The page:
"name": [
          "Joe Bloggs"
        ],
        "url": [
          "http://example.com"
        ]
      }
    }
  ]
}

As you can see, the url attribute is inferred from the fact that the h-card is combined with an anchor tag, and the name attribute is inferred from the contents of the tag.

You can choose to be more specific with your h-cards:

<div class="h-entry">
    <p class="h-card">
        <img class="u-photo" src="http://example.org/photo.png" alt="" />
        <a class="p-name u-url" href="http://example.org">Joe Bloggs</a>
        <a class="u-email" href="mailto:joebloggs@example.com">joebloggs@example.com</a>, 
    </p>
    <h1 class="p-name">Awesome Title<h1>
    <div class="e-content">
        This is a pretty good blog entry
    </div>
</div>

This results in the following parsed h-card:

{
  "items": [
    {
      "type": [
        "h-card"
      ],
      "properties": {
        "photo": [
          "http://example.org/photo.png"
        ],
        "name": [
          "Joe Bloggs"
        ],
        "url": [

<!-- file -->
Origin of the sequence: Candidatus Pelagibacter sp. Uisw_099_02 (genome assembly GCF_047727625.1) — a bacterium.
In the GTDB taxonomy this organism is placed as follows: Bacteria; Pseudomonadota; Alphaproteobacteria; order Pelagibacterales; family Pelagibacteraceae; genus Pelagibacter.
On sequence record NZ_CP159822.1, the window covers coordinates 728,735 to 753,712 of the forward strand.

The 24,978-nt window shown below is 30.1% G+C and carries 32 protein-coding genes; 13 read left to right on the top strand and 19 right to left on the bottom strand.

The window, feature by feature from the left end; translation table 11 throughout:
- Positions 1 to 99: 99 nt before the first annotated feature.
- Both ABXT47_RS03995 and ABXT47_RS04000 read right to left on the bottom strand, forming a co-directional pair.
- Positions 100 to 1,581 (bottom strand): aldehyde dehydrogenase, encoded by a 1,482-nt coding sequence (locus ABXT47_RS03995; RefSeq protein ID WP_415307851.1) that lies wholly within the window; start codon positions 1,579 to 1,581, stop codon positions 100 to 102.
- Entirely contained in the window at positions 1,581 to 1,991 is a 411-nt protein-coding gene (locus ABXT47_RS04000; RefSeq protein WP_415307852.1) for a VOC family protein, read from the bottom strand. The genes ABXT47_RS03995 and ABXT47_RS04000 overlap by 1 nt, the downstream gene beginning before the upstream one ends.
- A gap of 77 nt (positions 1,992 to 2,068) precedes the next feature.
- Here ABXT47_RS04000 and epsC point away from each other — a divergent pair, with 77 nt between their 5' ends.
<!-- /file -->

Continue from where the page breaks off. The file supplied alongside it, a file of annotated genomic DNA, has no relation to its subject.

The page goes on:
"http://example.org"
        ],
        "email": [
          "mailto:joebloggs@example.com"
        ],
      }
    }
  ]
}

You can also choose to maintain a canonical or representative h-card which represents your homepage. You do this by:

  • Adding an h-card to your homepage
  • Making sure that your homepage h-card contains a u-uid attribute to represent the page itself.

My representative h-card on my homepage looks like this, for example:

<section class="h-card">
    <ul>
        <li>
            <img class="u-photo" src="/me02.jpg"/>
        </li>
        <li>
            <a class="p-name u-url u-uid" 
                href="https://desmondrivet.com">Desmond Rivet</a>
        </li>
        <li>
            <a class="u-email"